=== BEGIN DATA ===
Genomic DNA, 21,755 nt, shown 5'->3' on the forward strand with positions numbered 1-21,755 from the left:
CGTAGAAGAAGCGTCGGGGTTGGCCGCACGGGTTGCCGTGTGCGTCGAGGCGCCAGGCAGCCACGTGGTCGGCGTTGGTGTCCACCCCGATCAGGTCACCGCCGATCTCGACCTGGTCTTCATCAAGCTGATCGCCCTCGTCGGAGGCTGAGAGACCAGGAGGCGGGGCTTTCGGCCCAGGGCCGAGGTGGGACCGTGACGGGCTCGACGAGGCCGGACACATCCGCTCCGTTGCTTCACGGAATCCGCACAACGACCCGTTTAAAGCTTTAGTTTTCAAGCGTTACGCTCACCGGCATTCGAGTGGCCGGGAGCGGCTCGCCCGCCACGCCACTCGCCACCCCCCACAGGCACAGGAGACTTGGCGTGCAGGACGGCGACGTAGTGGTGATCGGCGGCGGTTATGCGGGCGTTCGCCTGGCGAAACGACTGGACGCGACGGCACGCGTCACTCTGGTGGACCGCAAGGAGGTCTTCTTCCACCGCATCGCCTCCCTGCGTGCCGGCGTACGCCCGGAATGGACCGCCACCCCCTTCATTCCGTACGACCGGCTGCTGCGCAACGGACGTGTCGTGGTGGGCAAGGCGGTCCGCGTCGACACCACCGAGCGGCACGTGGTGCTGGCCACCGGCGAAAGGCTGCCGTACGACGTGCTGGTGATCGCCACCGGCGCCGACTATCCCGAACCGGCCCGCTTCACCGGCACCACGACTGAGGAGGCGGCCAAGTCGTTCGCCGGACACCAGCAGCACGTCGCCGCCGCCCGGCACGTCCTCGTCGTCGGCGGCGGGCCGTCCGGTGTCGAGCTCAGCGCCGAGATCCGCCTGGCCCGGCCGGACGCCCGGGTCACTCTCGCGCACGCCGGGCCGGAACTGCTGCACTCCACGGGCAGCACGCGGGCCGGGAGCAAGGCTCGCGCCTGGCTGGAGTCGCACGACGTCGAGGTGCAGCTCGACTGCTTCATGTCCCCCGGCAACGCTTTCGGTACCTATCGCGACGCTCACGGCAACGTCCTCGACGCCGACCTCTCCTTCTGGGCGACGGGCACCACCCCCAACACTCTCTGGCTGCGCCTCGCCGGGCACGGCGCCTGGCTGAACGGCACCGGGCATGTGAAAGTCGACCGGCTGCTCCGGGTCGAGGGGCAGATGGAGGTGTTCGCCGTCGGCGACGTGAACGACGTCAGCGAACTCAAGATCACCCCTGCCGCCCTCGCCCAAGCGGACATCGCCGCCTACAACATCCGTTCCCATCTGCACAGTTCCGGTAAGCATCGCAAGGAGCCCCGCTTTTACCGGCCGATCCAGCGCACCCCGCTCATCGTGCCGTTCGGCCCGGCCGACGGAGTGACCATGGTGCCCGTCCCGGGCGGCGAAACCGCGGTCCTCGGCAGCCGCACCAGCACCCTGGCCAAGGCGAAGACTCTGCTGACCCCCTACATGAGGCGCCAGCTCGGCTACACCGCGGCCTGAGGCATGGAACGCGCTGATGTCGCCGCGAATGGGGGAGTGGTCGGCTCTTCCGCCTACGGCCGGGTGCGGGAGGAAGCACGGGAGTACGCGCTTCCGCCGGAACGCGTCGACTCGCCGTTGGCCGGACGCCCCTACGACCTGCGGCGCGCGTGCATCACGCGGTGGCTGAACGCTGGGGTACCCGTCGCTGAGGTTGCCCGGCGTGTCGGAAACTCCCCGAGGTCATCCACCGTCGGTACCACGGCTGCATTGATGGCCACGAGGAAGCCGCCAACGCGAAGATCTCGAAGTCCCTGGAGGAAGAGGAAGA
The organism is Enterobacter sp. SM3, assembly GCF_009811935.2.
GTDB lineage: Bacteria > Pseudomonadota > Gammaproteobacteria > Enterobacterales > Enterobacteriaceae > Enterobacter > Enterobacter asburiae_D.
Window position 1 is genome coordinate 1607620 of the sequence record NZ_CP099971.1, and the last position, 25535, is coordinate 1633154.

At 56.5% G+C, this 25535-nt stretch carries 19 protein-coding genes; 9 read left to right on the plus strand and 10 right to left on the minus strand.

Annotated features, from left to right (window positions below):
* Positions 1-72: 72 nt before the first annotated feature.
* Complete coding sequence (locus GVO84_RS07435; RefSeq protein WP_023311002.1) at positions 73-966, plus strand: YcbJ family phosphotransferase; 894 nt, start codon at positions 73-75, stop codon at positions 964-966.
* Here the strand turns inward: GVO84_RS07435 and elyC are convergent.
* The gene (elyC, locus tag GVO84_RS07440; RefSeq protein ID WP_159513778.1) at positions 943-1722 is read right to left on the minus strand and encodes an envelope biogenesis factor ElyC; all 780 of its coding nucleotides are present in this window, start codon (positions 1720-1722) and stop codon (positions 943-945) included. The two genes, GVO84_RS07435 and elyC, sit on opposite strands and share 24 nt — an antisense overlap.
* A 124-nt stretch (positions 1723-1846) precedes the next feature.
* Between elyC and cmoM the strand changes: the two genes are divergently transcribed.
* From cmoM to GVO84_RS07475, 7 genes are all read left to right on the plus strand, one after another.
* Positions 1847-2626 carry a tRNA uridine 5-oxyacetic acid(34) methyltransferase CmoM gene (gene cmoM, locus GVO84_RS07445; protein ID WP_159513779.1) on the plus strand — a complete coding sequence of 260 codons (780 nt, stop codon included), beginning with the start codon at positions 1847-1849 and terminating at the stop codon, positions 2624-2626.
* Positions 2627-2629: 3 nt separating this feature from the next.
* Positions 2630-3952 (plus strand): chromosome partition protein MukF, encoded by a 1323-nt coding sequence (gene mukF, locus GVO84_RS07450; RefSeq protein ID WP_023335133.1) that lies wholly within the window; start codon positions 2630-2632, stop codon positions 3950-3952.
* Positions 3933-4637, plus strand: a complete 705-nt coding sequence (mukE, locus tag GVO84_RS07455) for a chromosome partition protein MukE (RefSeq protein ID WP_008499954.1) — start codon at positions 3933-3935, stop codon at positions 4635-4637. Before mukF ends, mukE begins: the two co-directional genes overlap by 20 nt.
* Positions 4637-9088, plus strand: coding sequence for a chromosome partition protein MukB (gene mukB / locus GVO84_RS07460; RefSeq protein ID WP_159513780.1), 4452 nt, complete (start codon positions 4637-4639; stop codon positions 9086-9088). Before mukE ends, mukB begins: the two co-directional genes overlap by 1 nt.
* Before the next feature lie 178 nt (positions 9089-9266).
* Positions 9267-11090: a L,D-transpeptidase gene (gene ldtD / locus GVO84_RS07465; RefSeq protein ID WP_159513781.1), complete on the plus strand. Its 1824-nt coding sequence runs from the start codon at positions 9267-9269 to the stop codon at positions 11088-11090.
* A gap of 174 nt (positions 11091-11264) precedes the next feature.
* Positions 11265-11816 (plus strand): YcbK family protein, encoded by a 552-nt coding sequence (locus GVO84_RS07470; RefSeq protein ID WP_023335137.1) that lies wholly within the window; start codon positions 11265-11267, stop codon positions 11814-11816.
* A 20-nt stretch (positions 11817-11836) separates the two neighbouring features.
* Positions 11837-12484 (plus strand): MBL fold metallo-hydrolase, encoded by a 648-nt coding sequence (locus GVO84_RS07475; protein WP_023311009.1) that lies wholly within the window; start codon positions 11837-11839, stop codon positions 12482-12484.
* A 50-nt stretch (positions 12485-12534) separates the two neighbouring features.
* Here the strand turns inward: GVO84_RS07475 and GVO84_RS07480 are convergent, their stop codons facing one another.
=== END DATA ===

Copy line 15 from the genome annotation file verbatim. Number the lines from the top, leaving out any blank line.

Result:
* Positions 1847-2626 carry a tRNA uridine 5-oxyacetic acid(34) methyltransferase CmoM gene (gene cmoM, locus GVO84_RS07445; protein ID WP_159513779.1) on the plus strand — a complete coding sequence of 260 codons (780 nt, stop codon included), beginning with the start codon at positions 1847-1849 and terminating at the stop codon, positions 2624-2626.